Point being, if you have any brand preferences (like Chevy for me), that’s a good place to start. It helps you whittle down the brands out there. Now that you’ve found your preferred brand, it’s time to start considering all the model options. The automakers’ websites are a great place to start, since they have a full list of all the new models they offer.

I’m sure you know how to figure out what vehicle is right for you, but I’m going to run through it briefly in order to make this section feel wholesome. It’s really easy to do, and you just need to think about what type of car fits your lifestyle. Do you drive a lot? If so, you’ll probably want a sedan or compact sedan. While I don’t mind, others might hate the amount of gas a pickup truck or SUV chugs. On the other hand, if you need a more rugged vehicle because your line of work requires you to go off the beaten path, then something like a truck or SUV might be more what you’re looking for.

Part Two: Research the Dealership

In 2016, the internet is your greatest ally. Not only can you find plenty of in-depth research on vehicles, but dealerships also have websites that have reviews and an “About Us” page, too. Just search a phrase like “Chevy dealer in Columbus, OH near me” in Google, and start clicking on dealership sites and doing some research. They’ll display both positive and negative reviews, so you can get an unbiased opinion. Also, their “About Us” page will have important information, such as a brief history, their beliefs in car buying, and some general information about the dealership and what they offer.

Finding your preferred brand, model, and dealership all from the comfort of your home is what car buying is all about in 2016. That way, you aren’t driving endlessly from place to place, trying to find the right dealership and car. Doing so creates unnecessary (and avoidable) hassles and stresses that you don’t need.

 

Closing the Deal

 

Teen-Driver-Accountability-1024x376

 

After you find out what car you want and locate the dealership for your purchase, then it’s time to head over. You know how it goes: you walk into the dealership, a sales rep talks to you about your vehicle of choice and a few other options, you go for a test drive, and then you decide if you want the car or not.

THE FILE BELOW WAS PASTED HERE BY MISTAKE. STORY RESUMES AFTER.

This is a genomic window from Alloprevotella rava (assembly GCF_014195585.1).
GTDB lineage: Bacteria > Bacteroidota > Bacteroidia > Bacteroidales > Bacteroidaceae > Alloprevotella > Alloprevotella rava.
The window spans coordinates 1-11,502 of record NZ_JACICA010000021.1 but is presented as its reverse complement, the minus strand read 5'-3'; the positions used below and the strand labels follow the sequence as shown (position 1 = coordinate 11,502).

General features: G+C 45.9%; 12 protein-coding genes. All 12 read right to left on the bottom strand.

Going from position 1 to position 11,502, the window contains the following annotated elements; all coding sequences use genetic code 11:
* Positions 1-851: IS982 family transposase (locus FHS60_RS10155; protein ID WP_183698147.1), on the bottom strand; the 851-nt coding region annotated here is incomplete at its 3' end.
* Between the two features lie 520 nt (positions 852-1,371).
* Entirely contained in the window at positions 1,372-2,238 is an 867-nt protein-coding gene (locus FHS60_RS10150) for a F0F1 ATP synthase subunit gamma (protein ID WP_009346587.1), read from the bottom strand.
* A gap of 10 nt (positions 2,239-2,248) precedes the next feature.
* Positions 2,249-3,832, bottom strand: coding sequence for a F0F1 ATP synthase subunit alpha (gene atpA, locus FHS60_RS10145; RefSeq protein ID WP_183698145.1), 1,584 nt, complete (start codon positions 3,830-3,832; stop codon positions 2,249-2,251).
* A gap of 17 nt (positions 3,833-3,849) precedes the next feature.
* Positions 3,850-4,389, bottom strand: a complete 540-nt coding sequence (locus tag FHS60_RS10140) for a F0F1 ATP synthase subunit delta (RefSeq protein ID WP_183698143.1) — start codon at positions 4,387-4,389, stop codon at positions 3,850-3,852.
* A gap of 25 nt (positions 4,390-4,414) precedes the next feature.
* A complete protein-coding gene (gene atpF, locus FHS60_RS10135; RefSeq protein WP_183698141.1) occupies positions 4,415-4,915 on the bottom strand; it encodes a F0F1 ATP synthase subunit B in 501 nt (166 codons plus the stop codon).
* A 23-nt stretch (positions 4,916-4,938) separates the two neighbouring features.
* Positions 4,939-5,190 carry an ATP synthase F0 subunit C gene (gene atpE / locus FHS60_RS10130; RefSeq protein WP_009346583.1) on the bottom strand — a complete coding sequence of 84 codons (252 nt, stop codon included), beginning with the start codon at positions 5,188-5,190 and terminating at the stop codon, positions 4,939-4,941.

While that doesn’t seem too stressful, it’s at the end when you “close the deal” that most consumers get worked up. But, you don’t have to. Expect the sales rep to sit you down with a general manager, sales manager, or a financial expert at their dealership, and draw up the contract. Your job is then to Read. It. Thoroughly. Before. Signing. I can’t stress this enough. It’s not that they are trying to burn you on the deal, there just might be stuff in there you don’t want — or need — that bumps up the overall price of your chosen vehicle. Like an unnecessary warranty, for example. While that warranty might be great for someone else, you might want nothing to do with it. Therefore, read the contract carefully, and make sure to get anything extra removed that you find unnecessary.

Remember, don’t be afraid to ask for what you want when it comes to closing the deal and purchasing the vehicle that is right for you. Most dealerships aim to deliver the utmost in customer service and want you to leave satisfied, particularly if doing so positions you to return for repeat purchases. Hopefully, these little tips will alleviate some stress when it comes time to buy that new Chevy you’ve always wanted.